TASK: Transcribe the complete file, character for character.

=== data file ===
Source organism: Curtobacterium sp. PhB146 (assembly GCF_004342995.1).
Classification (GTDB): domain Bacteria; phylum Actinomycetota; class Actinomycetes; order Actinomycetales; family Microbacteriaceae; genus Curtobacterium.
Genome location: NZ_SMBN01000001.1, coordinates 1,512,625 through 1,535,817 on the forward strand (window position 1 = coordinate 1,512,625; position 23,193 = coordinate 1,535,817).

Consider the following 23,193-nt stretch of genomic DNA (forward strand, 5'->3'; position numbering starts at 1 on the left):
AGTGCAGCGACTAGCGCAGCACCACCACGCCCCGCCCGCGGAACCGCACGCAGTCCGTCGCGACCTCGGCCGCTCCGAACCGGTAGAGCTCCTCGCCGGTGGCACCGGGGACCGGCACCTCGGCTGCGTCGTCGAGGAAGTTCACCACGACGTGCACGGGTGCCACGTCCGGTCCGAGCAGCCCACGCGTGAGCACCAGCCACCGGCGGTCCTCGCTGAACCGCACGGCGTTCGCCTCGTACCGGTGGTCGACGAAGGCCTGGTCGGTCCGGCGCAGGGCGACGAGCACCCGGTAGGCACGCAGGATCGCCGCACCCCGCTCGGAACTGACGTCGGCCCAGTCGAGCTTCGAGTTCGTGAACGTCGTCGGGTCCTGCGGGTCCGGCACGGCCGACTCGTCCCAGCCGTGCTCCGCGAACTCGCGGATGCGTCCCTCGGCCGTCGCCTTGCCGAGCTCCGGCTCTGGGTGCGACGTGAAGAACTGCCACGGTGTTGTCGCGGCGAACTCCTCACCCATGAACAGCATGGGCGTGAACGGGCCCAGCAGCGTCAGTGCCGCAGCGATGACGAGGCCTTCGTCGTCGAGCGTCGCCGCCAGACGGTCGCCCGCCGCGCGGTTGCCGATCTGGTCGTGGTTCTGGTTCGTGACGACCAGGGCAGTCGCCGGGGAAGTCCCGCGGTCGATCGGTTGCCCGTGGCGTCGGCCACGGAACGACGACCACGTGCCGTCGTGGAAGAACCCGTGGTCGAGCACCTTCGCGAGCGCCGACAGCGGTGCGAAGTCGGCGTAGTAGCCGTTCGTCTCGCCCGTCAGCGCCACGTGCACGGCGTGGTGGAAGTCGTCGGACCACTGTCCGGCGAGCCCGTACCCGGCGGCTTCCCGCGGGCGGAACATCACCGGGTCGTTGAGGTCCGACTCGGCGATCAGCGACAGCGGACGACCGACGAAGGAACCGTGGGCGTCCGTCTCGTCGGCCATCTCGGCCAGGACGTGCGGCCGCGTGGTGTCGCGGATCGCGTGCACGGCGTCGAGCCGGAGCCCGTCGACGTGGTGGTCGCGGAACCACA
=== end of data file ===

Source organism: Curtobacterium sp. PhB146 (assembly GCF_004342995.1).
Classification (GTDB): domain Bacteria; phylum Actinomycetota; class Actinomycetes; order Actinomycetales; family Microbacteriaceae; genus Curtobacterium.
Genome location: NZ_SMBN01000001.1, coordinates 1,512,625 through 1,535,817 on the forward strand (window position 1 = coordinate 1,512,625; position 23,193 = coordinate 1,535,817).

Consider the following 23,193-nt stretch of genomic DNA (forward strand, 5'->3'; position numbering starts at 1 on the left):
AGTGCAGCGACTAGCGCAGCACCACCACGCCCCGCCCGCGGAACCGCACGCAGTCCGTCGCGACCTCGGCCGCTCCGAACCGGTAGAGCTCCTCGCCGGTGGCACCGGGGACCGGCACCTCGGCTGCGTCGTCGAGGAAGTTCACCACGACGTGCACGGGTGCCACGTCCGGTCCGAGCAGCCCACGCGTGAGCACCAGCCACCGGCGGTCCTCGCTGAACCGCACGGCGTTCGCCTCGTACCGGTGGTCGACGAAGGCCTGGTCGGTCCGGCGCAGGGCGACGAGCACCCGGTAGGCACGCAGGATCGCCGCACCCCGCTCGGAACTGACGTCGGCCCAGTCGAGCTTCGAGTTCGTGAACGTCGTCGGGTCCTGCGGGTCCGGCACGGCCGACTCGTCCCAGCCGTGCTCCGCGAACTCGCGGATGCGTCCCTCGGCCGTCGCCTTGCCGAGCTCCGGCTCTGGGTGCGACGTGAAGAACTGCCACGGTGTTGTCGCGGCGAACTCCTCACCCATGAACAGCATGGGCGTGAACGGGCCCAGCAGCGTCAGTGCCGCAGCGATGACGAGGCCTTCGTCGTCGAGCGTCGCCGCCAGACGGTCGCCCGCCGCGCGGTTGCCGATCTGGTCGTGGTTCTGGTTCGTGACGACCAGGGCAGTCGCCGGGGAAGTCCCGCGGTCGATCGGTTGCCCGTGGCGTCGGCCACGGAACGACGACCACGTGCCGTCGTGGAAGAACCCGTGGTCGAGCACCTTCGCGAGCGCCGACAGCGGTGCGAAGTCGGCGTAGTAGCCGTTCGTCTCGCCCGTCAGCGCCACGTGCACGGCGTGGTGGAAGTCGTCGGACCACTGTCCGGCGAGCCCGTACCCGGCGGCTTCCCGCGGGCGGAACATCACCGGGTCGTTGAGGTCCGACTCGGCGATCAGCGACAGCGGACGACCGACGAAGGAACCGTGGGCGTCCGTCTCGTCGGCCATCTCGGCCAGGACGTGCGGCCGCGTGGTGTCGCGGATCGCGTGCACGGCGTCGAGCCGGAGCCCGTCGACGTGGTGGTCGCGGAACCACA